In 1962, during the height of the Cold War, Walt Disney Studios released “Almost Angels,” a movie featuring the Vienna Boys’ Choir — or, in Austrian, the Wiener Sangenknaben. In 1965, 20th Century Fox released Robert Wises’ production of the “Sound of Music,” featuring Julie Andrews and a talented family, the Von Trapp Family Singers.
What does this suggest? It might suggest we’re all somehow connected, that singing brings us together, and music can break down barriers. Such aspirations became evident Nov. 9 when the Vienna Boys’ Choir presented their concert to a full house in the Shockley-Zalabak Theater at the Ent Center for the Arts alongside singers from the Colorado Children’s Chorale.
Aisha Ahmad-Post, Ent Center director, said several people worked to bring the choir to Colorado Springs.
“The Vienna Boys’ Choir booking agency called and asked if I was interested in the group, as they were working a tour through Colorado and the Rocky Mountains. I was immediately interested in bringing them here. They’re such a historic and celebrated group, having performed for over 500 years.”
The renowned group of singers includes 100 boys ranging in age from 10 to 14 from Austria, Hungary, South Korea, China, Germany and Japan. Sporting four separate touring choirs, the Vienna Boys’ Choir is certainly global.
Ahmad-Post approached Colorado Children’s Chorale Executive Director Marcia Hendricks about partnering on the concert.
“The Ent Center for the Arts was built for the community and the university to come together, and this seemed like the perfect opportunity to showcase our local talent side-by-side with an internationally renowned ensemble. Marcia was enthusiastic about the project from that first meeting,” Ahmad-Post said.
Hendricks said, “We have been partners with the Ent Center since before ground was ever broken. The vision of UCCS leadership to build this spectacular place was inspiring to us, and now we can share this place with our children. Aisha has great dreams for the center — bringing in world-class performers. The Children’s Chorale is honored to continue to be partners in this endeavor.”
Presenting a diverse and challenging array of vocal music spanning many centuries, the Vienna Boys’ Choir, under the direction and accompaniment of Oliver Stech, connected emotionally and artistically with Friday’s audience. Their lyricism, diction, and highly refined voices, trained and honed to dizzying standards, soared and sparkled throughout the evening.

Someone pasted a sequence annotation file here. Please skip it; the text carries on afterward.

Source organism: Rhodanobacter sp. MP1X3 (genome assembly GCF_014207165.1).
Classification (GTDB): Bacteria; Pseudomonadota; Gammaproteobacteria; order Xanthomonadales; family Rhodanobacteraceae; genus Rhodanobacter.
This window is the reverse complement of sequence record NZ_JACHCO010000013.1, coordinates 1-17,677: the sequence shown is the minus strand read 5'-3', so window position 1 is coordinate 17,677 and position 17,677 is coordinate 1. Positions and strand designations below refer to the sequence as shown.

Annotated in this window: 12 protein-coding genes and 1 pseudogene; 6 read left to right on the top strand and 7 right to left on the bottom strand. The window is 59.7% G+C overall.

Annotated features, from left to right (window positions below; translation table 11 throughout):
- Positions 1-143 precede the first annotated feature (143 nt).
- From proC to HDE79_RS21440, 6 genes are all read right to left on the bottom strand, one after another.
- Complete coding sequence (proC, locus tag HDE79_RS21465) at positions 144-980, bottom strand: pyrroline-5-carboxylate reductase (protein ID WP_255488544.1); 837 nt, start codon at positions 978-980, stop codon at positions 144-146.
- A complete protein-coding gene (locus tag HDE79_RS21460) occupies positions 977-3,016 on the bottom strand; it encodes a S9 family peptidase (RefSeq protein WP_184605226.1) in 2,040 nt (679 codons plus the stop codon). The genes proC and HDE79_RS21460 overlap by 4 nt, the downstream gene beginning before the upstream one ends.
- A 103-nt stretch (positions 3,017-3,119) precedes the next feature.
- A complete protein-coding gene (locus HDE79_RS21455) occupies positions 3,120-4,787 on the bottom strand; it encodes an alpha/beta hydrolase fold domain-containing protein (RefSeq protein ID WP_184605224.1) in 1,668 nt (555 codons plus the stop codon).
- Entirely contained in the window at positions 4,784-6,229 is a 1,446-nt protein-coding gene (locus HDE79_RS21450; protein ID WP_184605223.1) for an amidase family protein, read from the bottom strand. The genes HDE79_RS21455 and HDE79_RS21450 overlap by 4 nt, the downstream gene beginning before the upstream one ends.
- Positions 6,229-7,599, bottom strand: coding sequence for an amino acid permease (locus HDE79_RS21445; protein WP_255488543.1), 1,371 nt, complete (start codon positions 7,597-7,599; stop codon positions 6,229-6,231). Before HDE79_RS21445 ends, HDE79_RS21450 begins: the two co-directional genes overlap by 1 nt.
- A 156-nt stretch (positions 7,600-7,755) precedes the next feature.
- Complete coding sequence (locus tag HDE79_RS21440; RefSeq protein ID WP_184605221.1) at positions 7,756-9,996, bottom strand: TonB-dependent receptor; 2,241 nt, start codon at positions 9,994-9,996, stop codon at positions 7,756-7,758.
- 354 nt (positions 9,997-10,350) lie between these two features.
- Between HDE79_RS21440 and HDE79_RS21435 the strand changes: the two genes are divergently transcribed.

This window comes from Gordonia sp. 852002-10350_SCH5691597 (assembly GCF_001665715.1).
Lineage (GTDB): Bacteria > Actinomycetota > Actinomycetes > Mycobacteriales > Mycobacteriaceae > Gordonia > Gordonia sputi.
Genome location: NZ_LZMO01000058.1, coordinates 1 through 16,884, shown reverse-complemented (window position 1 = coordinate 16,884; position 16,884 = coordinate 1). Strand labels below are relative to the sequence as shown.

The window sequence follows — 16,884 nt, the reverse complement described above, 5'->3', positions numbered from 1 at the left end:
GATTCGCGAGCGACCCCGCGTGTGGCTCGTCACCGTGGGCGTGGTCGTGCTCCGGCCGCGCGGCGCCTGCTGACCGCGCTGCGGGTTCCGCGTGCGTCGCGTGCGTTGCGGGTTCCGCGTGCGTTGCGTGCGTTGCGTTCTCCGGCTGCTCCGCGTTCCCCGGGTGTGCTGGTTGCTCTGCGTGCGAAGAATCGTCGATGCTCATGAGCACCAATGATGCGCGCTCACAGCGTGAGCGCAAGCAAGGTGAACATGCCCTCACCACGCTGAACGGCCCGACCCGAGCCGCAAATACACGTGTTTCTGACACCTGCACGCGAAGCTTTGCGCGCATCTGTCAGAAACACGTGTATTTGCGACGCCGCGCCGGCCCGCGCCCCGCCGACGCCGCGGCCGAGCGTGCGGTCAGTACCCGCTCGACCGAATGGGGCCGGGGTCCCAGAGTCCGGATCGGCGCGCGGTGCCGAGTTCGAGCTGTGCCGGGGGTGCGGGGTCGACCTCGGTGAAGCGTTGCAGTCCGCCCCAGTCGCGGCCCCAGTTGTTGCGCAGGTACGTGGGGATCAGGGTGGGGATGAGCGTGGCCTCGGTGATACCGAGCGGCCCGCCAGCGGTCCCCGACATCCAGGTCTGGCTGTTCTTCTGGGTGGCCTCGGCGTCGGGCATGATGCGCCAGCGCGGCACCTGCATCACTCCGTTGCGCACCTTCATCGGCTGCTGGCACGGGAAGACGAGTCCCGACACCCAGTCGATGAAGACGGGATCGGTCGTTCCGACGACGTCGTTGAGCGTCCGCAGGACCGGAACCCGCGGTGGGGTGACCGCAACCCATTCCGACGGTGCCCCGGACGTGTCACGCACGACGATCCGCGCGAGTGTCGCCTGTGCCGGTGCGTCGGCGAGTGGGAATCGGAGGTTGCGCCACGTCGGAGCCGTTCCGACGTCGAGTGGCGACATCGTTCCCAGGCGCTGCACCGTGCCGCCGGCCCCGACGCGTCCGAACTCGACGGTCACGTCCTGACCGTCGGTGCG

The Children’s Chorale joined the Sangerknaben for the last two songs: arrangements of “For Ever,” by Josef Strauss and “Vienna,” by Billy Joel.
“For us, it’s always a good thing when we get to sing with other choirs,” said Stech, who became the group’s choirmaster in January 2011. “We appreciate that we had the opportunity to sing with (the Colorado Springs Children’s Chorale) and I think they did a great job together.”
Children’s Chorale singer Elizabeth Hoyle, a 12-year-old Russell Middle School student, said, “The experience was one I will never forget. It was truly amazing. … Singing with these boys that go all around the world, and learning more about their culture was wonderful.”
Her sister, Katelynn, also 12, said, “Singing with the Vienna Boys’ Choir was very exciting, especially for a young singer like me. Truly, an honor. The boys sounded amazing and I just wish we could have sung more with them.”
Singer Victoria Aguilar, a 15-year-old student at St. Mary’s High School, said, “It is so inspiring to take part in a concert with the Vienna Boys’ Choir (and) see different generations of children from all parts of the world on stage. We want to all change the world through song, through all genres. Overall, this was a night I am going to remember the rest of my life.”
Zanitta Harris-Torres, whose daughter Angela is a member of the Children’s Chorale, said it was exciting to see the Chorale onstage with such a seasoned and historic musical group as the Boys’ Choir.
“The boys sounded wonderful, but then the ladies of the Chorale marched out and stepped on the choir stands. I can’t but be immensely proud of not only my daughter Angela, but of all the ladies of the Summit Ensemble and the entire group of the Pikes Peak Singers,” Harris-Torres said.
Audience member and Pikes Peak Opera League member Mary McKinley said this wasn’t the first time she’s heard the boys’ choir perform. “I’ve heard the Vienna Boys’ Choir three times before and have never been disappointed. I love the voices of these young men.”
“We really enjoyed the performance and what I loved about the audience was that they were so nice,” Stech said, referencing the audience’s standing ovation following the concert. “That’s a good push for the boys — the great thing about American audiences.”
From walking reverently onstage while singing a gentle Latin a-cappella Gregorian chant and onward toward their final three curtain calls, the world-famous Vienna Boys’ Choir delivered their musical message of peace: music unites; it does not divide, echoing the Colorado Children’s Chorale signature song of peace and love, “Dream a Dream.”
For more information on the Choir, visit wsk.at.